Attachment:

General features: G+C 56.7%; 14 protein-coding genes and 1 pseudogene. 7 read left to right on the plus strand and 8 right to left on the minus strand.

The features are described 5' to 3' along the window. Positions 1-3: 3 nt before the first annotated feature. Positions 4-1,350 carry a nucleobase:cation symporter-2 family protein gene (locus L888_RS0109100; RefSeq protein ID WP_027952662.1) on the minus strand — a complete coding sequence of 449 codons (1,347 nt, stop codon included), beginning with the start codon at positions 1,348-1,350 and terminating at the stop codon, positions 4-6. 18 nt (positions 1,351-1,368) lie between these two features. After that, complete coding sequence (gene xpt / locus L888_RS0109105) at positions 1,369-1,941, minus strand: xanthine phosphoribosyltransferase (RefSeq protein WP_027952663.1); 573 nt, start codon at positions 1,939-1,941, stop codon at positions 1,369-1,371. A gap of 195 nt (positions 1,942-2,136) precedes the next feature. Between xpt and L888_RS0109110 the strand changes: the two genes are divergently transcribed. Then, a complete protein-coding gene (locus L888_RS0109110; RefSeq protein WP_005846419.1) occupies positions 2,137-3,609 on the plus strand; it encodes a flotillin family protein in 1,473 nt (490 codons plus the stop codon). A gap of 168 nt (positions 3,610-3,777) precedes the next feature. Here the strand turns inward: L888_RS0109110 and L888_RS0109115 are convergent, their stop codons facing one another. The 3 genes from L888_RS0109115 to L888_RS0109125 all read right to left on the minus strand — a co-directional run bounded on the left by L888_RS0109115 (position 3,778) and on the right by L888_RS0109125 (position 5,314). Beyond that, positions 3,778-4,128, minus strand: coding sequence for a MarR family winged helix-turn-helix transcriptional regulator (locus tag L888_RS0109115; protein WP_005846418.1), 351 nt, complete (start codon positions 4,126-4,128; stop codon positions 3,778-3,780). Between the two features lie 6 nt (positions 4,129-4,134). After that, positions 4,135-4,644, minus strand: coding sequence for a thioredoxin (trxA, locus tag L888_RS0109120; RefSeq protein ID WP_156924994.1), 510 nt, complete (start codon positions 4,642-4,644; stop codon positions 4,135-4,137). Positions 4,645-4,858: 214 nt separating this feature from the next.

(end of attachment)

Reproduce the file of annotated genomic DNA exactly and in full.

General features: G+C 56.7%; 14 protein-coding genes and 1 pseudogene. 7 read left to right on the plus strand and 8 right to left on the minus strand.

The features are described 5' to 3' along the window. Positions 1-3: 3 nt before the first annotated feature. Positions 4-1,350 carry a nucleobase:cation symporter-2 family protein gene (locus L888_RS0109100; RefSeq protein ID WP_027952662.1) on the minus strand — a complete coding sequence of 449 codons (1,347 nt, stop codon included), beginning with the start codon at positions 1,348-1,350 and terminating at the stop codon, positions 4-6. 18 nt (positions 1,351-1,368) lie between these two features. After that, complete coding sequence (gene xpt / locus L888_RS0109105) at positions 1,369-1,941, minus strand: xanthine phosphoribosyltransferase (RefSeq protein WP_027952663.1); 573 nt, start codon at positions 1,939-1,941, stop codon at positions 1,369-1,371. A gap of 195 nt (positions 1,942-2,136) precedes the next feature. Between xpt and L888_RS0109110 the strand changes: the two genes are divergently transcribed. Then, a complete protein-coding gene (locus L888_RS0109110; RefSeq protein WP_005846419.1) occupies positions 2,137-3,609 on the plus strand; it encodes a flotillin family protein in 1,473 nt (490 codons plus the stop codon). A gap of 168 nt (positions 3,610-3,777) precedes the next feature. Here the strand turns inward: L888_RS0109110 and L888_RS0109115 are convergent, their stop codons facing one another. The 3 genes from L888_RS0109115 to L888_RS0109125 all read right to left on the minus strand — a co-directional run bounded on the left by L888_RS0109115 (position 3,778) and on the right by L888_RS0109125 (position 5,314). Beyond that, positions 3,778-4,128, minus strand: coding sequence for a MarR family winged helix-turn-helix transcriptional regulator (locus tag L888_RS0109115; protein WP_005846418.1), 351 nt, complete (start codon positions 4,126-4,128; stop codon positions 3,778-3,780). Between the two features lie 6 nt (positions 4,129-4,134). After that, positions 4,135-4,644, minus strand: coding sequence for a thioredoxin (trxA, locus tag L888_RS0109120; RefSeq protein ID WP_156924994.1), 510 nt, complete (start codon positions 4,642-4,644; stop codon positions 4,135-4,137). Positions 4,645-4,858: 214 nt separating this feature from the next.